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Protests Seek Delay of Mall in Century City

September 27, 1987|DAVID WHARTON | Times Staff Writer

Construction of a cinema and restaurant complex at Century City Shopping Center is nearly complete. There are flashing lights over Santa Monica Boulevard, and a billboard announces the grand opening on the second week of October.

But, as the date approaches, the future of the 14 theaters and 32 eateries remains in question because of a small, residential neighborhood next to the center.

The people of housing Tract 7260 Assn.--about 500 homeowners--worry that the complex will bring even more traffic and noise to their beleaguered cluster of homes.

So they have put two common city ordinances to rather uncommon uses and have forced the shopping center into last-minute negotiations over such issues as parking, traffic flow and the hours restaurants and theaters can be open.

'David and Goliath'

"We've been in a David-and-Goliath position, so we've had to use our wits," said John French, 75, a 40-year resident of the tract. "That's the nature of city life, I guess."

Shopping center officials, for their part, are wondering how the tract could suddenly hinder a project that received city approval two years ago.

The Century City Marketplace and Century 14 Theaters are intended to attract patrons in the evening and on weekends, when Century City is usually quiet.

"We don't want to break any laws and we've tried to be straightforward about this from the beginning," said Mike Strle, general manager of the center. "To have this thrown at us at the 11th hour is particularly frustrating."

For Strle and his shopping center, the problems began last July.

Tract 7260 discovered that it was legally entitled to oppose Strle's request for city liquor permits for restaurants at the complex. In effect, the tract tried to hold the permits hostage and force Strle to bargain on other issues.

The most crucial aspect of the conflict appears to be closing time for the theaters. The residents want the projectors turned off by midnight. The shopping center says it must offer a midnight-to-1:45 a.m. showing to compete with theaters in neighboring Westwood. Residents want to keep cars from driving and parking on their streets. They want the complex to close by 11 on weeknights and midnight on weekends so that traffic noise will not keep them awake.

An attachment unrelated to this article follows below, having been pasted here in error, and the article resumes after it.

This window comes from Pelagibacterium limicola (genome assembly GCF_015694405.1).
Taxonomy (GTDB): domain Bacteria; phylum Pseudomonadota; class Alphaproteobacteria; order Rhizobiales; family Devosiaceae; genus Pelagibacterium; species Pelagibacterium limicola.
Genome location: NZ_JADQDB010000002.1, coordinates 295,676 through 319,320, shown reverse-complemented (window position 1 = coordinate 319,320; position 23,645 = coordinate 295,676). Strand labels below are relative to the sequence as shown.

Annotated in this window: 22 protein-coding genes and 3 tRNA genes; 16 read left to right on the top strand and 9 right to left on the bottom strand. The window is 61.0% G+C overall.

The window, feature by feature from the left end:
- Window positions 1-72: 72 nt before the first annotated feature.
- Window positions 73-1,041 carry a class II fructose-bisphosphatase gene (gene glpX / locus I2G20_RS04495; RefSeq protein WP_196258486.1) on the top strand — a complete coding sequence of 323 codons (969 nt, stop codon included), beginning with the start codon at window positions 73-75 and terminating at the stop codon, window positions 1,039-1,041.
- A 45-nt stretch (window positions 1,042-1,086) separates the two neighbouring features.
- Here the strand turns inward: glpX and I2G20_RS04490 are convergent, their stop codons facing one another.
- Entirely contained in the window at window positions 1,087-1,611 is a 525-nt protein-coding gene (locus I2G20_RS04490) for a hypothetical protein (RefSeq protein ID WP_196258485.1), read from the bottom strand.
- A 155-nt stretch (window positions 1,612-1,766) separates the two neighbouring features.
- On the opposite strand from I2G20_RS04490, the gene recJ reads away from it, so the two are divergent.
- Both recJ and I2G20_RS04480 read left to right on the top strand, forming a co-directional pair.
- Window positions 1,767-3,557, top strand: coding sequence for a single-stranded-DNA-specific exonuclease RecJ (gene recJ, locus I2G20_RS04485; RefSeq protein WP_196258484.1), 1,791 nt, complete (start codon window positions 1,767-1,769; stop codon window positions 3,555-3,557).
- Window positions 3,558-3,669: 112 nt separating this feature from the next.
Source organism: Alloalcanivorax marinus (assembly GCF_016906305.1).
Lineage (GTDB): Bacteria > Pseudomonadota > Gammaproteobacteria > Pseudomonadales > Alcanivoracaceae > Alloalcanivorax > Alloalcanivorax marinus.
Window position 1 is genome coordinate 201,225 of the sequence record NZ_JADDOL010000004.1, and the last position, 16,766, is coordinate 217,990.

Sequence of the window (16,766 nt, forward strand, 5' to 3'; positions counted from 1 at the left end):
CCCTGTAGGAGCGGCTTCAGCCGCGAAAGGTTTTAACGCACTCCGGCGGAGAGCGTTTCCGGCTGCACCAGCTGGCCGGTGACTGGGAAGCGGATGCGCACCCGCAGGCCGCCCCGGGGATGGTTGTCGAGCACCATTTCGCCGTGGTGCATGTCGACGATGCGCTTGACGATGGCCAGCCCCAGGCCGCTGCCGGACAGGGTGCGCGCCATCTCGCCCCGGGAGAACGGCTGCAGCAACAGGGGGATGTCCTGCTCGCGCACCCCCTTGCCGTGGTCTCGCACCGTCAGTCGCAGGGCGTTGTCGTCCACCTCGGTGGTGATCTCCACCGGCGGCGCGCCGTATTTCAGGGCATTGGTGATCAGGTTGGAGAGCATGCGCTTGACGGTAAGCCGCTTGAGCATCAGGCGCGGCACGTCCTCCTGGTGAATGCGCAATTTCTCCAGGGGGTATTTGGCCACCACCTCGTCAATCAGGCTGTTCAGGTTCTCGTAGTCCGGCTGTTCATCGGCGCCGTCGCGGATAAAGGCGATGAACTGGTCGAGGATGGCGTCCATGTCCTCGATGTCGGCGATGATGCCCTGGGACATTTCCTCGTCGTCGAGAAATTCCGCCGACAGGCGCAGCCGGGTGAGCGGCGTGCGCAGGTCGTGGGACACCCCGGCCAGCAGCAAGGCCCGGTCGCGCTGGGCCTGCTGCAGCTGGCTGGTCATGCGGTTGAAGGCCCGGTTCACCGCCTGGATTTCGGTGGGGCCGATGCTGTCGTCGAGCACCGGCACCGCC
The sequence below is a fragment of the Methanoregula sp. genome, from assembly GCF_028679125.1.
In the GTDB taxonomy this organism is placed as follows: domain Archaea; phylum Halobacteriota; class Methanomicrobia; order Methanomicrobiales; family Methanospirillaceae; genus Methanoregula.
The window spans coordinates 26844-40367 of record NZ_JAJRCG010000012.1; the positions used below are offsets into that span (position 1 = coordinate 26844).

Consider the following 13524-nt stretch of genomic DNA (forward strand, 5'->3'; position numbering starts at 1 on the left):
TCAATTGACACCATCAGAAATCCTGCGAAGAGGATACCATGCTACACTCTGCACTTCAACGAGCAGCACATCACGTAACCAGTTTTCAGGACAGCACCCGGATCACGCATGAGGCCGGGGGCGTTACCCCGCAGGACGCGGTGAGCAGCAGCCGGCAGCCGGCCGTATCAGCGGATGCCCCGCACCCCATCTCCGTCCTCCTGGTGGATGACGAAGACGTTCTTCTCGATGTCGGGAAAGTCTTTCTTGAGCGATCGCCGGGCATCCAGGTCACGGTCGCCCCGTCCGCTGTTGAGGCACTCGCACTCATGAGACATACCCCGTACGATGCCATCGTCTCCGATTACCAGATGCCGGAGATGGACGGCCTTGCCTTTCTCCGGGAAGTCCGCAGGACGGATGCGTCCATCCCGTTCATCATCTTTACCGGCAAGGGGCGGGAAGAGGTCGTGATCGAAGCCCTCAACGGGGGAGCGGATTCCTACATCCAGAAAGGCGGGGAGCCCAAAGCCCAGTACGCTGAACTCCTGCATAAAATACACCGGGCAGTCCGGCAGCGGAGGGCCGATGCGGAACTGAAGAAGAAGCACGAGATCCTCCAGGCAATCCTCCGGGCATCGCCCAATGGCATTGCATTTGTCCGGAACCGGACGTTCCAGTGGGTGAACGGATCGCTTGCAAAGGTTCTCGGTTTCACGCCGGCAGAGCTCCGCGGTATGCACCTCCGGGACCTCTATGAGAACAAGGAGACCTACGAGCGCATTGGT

The city Office of Zoning Administration temporarily blocked the permits and told the shopping center to work out an agreement with residents. Homeowner activists outside the area hailed Tract 7260's efforts.

"There are precious few legal forums to be heard in when a community group is up against a large developer," said Patrick McCartney, president of the Coalition of Concerned Communities, a Westside umbrella group.

Shopping center officials subsequently met with homeowners three times during August and September, but negotiations ended in a stalemate.

Find Another Weapon

Meanwhile, the homeowners stumbled on another weapon. They uncovered a recently enacted city ordinance, intended to regulate modern mini-malls, that may force concessions from the 25-year-old shopping center.

The ordinance requires, among other things, that commercial developments next to residential communities close their doors by 11 p.m.

The shopping center could ask for an exemption, but that would require a public hearing at which residents could seek restrictions on parking, closing time and traffic.

"That would be a very strong piece of ammunition for the homeowners," said John Perica, a zoning administrator. He said exceptions are granted "almost always with extensive restrictions."

Strle said he does not believe that the ordinance applies to his shopping center. The center's attorney's have appealed to the zoning administration office and the city attorney.

Opening in Two Weeks

No further administrative hearings are scheduled, and Strle said that unless city officials act within two weeks, the complex will open on schedule.

The shopping center is seeking 21 liquor permits to distribute among its five restaurants and 27 fast-food stands. The residents are asking that only five permits be granted.

The liquor permit issue, with its accompanying restrictions, remains to be settled by a zoning officer, who will devise his own compromise for the two sides.

Applicability of the mini-mall ordinance awaits word from city officials. That could take months.

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